SolarCity (SCTY) is shining on its first day of trading.
In its debut on Nasdaq (NDAQ) Friday, SolarCity closed 47% above its $8-a-share initial public offering price.
To get that pop, SolarCity was forced to scale back its expectations. The company had originally tried to price its offering between $13 and $15, which would have given it a valuation close to $1 billion, and raised $141 million.
Even though the company upped the number of shares it offered, the IPO raised only $92 million, giving SolarCity a market cap around $600 million.
The company, which installs solar panels, said it plans to use the proceeds for working capital and to expand the business through acquisitions or investments.
SolarCity is the first clean technology company to brave the public markets since Enphase Energy (ENPH) went public in March. Enphase Energy, which makes products to help improve solar efficiency, has seen its stock price slashed in half. BrightSource Energy, another solar company that had planned to go public in April, canceled its IPO.
"Investors have been burned so badly from the solar sector. We've faced that stigma while selling our company to investors," said SolarCity CEO Lyndon Rive.
Companies seeking to harness the power of the sun have struggled in recent years, as U.S. firms face competition from cheaper solar panels manufactured in China. Solyndra, which received a $535 million loan from the U.S. government, has been the highest-profile casualty. The company declared bankruptcy in September 2011 and laid of all its employees.
But SolarCity has been able to sidestep some of those cost challenges because they don't manufacture the panels. They install them and help consumers finance them. Demand appears to be relatively robust so far. "We told investors that we sell energy not equipment," said Rive.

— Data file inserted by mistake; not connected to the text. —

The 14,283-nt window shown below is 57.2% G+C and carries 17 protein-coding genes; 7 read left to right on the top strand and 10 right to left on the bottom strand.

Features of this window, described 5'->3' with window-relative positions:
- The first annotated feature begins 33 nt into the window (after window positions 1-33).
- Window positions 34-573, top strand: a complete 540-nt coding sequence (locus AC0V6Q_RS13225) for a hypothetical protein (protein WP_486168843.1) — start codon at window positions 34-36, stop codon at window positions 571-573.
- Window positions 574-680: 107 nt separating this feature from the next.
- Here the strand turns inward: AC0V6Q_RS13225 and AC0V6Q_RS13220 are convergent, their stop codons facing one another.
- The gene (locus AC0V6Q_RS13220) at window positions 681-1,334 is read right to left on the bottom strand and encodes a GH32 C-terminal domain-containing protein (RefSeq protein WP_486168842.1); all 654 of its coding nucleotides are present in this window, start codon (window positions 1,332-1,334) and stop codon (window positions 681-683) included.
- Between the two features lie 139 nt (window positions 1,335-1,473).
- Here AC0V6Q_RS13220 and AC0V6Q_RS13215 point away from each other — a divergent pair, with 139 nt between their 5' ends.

Since the company's 2006 founding, it has provided systems or services for more than 45,000 buildings. The company more than doubled its revenue during the first nine months of the year, but its losses continued to mount. SolarCity lost $78 million during the first three quarters of the year, compared with a loss $57 million during the same time period of 2011.
SolarCity garnered the attention of investors at least partially because its chairman, Elon Musk, runs Tesla Motors (TSLA). Tesla manufactures electric cars and has been one of the few clean tech success stories. The company's shares have risen more than 20% this year.
And things may be looking up for solar stocks, which have gotten a nice post-election boost. Despite the issues surrounding Solyndra's bankruptcy and the government's investment in the company, investors think the Obama administration will be friendly to the clean tech space. Shares of First Solar (FSLR), which are down 5% in 2012, have surged 35% since Election Day.
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